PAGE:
The cultural achievements and traditions of France are second to none, and her legacy to science is in the top rank of all nations. In the physical sciences, the names of René Descartes (1596-1650), Antoine Laurent de Lavoisier (1743-1794), Le Marquis Pierre Simon de Laplace (1749-1827), André Marie Ampére (1775-1836), Pierre Berthelot (1827-1907), Antoine Henri Becquerel (1852-1908), Pierre Curie (1859-1906) and Marie Curie (1867-1934) are of great significance, and their ideas and discoveries have in large measure shaped the modern world and the way we think. The same is true in the fields of biology and medicine, where all the following have had their impact: Ambroise Pare (1509-1590), Pierre Fauchard (1678-1761), Le Chevalier Jean Baptiste de Lamarck (1744-1829), Francois Magendie (1783-1855), Claude Bernard (1813-1878), Paul Bert (1833-1886), and Louis Pasteur (1822-1895). We will have much to say about many of these.
On the whole France is very good at preserving the historical aspects of the culture, but there have been some lapses, in particular the destruction that took place during their revolution (1789). A sorry chapter in human history, from which the historical associations of biology and medicine did not escape. Despite this, France is a wonderful country in which to see many aspects of biological and medical history. However, we feel compelled to point out that in order to do this effectively, it would be well if the visitor spoke a little French. It is important to realize that in France most museums and national monuments are closed on Tuesdays.
Roads in France are good, but it should be noted that almost all their “Autoroutes” are toll roads. All road directions we give are from Paris. The French National Railway (SNCF) is one of the finest in the world, with services to most parts of France. There are also many bus services.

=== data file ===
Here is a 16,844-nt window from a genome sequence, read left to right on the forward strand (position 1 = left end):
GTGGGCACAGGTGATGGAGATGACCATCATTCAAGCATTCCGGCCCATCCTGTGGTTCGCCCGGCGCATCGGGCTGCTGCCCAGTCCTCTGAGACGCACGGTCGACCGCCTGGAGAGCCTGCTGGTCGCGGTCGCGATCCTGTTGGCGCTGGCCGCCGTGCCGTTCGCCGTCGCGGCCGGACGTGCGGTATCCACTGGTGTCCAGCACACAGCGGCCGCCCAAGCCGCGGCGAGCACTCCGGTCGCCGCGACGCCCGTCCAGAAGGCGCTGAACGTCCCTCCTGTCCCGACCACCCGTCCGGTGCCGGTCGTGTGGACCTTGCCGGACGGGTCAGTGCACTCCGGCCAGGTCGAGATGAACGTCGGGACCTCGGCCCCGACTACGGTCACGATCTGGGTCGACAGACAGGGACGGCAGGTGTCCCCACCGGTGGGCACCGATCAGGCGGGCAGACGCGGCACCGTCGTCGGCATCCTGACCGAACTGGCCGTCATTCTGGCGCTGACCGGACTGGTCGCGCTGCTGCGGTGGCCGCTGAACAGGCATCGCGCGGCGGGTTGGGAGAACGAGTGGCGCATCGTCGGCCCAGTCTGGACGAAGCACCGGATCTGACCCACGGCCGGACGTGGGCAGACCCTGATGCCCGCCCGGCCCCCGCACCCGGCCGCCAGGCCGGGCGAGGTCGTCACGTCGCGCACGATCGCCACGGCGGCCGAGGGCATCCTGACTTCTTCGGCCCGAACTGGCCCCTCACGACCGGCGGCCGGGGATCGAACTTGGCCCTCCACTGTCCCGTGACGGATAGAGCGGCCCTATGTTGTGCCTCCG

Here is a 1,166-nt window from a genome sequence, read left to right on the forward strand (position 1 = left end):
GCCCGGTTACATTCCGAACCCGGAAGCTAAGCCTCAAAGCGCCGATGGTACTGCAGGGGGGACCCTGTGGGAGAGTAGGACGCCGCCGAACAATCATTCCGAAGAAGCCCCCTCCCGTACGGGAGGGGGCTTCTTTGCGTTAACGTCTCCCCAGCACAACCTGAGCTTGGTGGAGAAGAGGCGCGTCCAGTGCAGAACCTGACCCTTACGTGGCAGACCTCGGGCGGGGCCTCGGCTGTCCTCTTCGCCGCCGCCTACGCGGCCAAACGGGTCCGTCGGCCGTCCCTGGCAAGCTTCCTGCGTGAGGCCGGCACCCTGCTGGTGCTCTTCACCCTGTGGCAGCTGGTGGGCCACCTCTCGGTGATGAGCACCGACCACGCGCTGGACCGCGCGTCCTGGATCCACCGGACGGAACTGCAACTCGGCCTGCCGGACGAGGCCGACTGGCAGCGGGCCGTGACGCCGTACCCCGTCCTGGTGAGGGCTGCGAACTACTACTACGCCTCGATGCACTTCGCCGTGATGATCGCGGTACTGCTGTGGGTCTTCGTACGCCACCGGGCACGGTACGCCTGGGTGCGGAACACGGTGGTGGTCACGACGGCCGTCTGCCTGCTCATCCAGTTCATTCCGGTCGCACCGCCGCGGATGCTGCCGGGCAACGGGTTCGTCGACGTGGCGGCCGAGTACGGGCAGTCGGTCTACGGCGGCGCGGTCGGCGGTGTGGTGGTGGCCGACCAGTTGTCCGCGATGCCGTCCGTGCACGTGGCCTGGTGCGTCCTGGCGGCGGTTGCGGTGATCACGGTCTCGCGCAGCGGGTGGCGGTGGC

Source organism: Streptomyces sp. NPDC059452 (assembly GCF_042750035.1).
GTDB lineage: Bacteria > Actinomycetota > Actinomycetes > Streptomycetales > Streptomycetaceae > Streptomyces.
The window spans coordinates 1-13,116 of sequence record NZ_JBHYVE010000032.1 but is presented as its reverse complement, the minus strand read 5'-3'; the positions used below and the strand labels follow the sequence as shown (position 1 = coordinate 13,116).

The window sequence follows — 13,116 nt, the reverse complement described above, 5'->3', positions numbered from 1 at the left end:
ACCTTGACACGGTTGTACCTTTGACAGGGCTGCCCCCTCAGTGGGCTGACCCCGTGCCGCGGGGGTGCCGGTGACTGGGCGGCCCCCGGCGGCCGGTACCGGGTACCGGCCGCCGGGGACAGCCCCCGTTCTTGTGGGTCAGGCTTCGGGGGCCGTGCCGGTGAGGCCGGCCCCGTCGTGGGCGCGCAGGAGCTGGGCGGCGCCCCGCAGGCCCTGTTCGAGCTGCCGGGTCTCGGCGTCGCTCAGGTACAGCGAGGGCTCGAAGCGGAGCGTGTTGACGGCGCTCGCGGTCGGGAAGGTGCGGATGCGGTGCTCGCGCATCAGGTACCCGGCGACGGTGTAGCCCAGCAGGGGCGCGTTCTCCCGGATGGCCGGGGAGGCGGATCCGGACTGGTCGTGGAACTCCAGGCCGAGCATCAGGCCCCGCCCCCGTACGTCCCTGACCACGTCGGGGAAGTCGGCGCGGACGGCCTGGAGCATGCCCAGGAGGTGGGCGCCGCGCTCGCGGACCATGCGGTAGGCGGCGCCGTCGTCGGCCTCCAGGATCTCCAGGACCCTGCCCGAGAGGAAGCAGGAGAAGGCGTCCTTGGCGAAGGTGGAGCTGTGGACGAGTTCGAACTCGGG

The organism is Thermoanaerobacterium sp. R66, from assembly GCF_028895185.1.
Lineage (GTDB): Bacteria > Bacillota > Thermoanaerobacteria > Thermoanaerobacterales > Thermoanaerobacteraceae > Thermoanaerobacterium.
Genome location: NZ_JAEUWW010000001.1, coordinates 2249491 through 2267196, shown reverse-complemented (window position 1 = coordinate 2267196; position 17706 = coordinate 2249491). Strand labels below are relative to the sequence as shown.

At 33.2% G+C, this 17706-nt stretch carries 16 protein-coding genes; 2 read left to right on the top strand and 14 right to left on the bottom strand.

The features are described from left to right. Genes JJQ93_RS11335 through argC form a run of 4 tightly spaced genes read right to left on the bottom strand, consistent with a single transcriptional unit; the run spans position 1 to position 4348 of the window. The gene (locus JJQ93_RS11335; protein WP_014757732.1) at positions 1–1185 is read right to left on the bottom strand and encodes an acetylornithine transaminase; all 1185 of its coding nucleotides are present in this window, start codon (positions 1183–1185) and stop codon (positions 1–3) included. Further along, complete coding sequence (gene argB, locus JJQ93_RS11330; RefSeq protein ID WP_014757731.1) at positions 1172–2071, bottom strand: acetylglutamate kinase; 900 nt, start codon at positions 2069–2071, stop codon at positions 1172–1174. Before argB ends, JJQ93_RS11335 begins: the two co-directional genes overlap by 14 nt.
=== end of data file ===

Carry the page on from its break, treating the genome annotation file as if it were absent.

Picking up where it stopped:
Location – 390 kilometers southeast of Paris.
Train – From Paris (Gare de Lyon) to Dijon and Dôle, and then by taxi or bus to Arbois.
Road – Take the A6 (la Route du Sud) to the south and exit at Beaune onto the N73 towards Dôle. Before entering Dôle turn right onto the N5 towards Vaudrey and at Vaudrey branch onto the N469 (also the D469) to Arbois.
Arbois, Jura is a pleasant small town in Eastern France, not far from the Swiss border, and it was here in 1827 that the parents of Louis Pasteur (1822-1895)–see under Dôle and Paris—established the family home, “Maison Familiale,” which is now the Musée Louis Pasteur, and virtually a French national shrine. Pasteur was brought up here, and often returned here during his life.
83 rue de Courcelles
April 15 – September 30. Daily 10.00 – 12.00 and 14.00 – 17.30.
November 1 – April 14. Daily 10.00 – 11.30 and 14.00 – 15.30.
Small charge for admission.
There is a guided tour (in French) every half hour.
It should be noted that there is another Pasteur Museum in Dôle, only 30 kilometers away, and it is closed on Mondays. However, both should be visited while in the area.
With the possible exception of Napoleon Bonaparte, no Frenchman is held in higher esteem than Louis Pasteur. He was certainly one of the great geniuses of all time, and his contributions to human welfare are unsurpassed.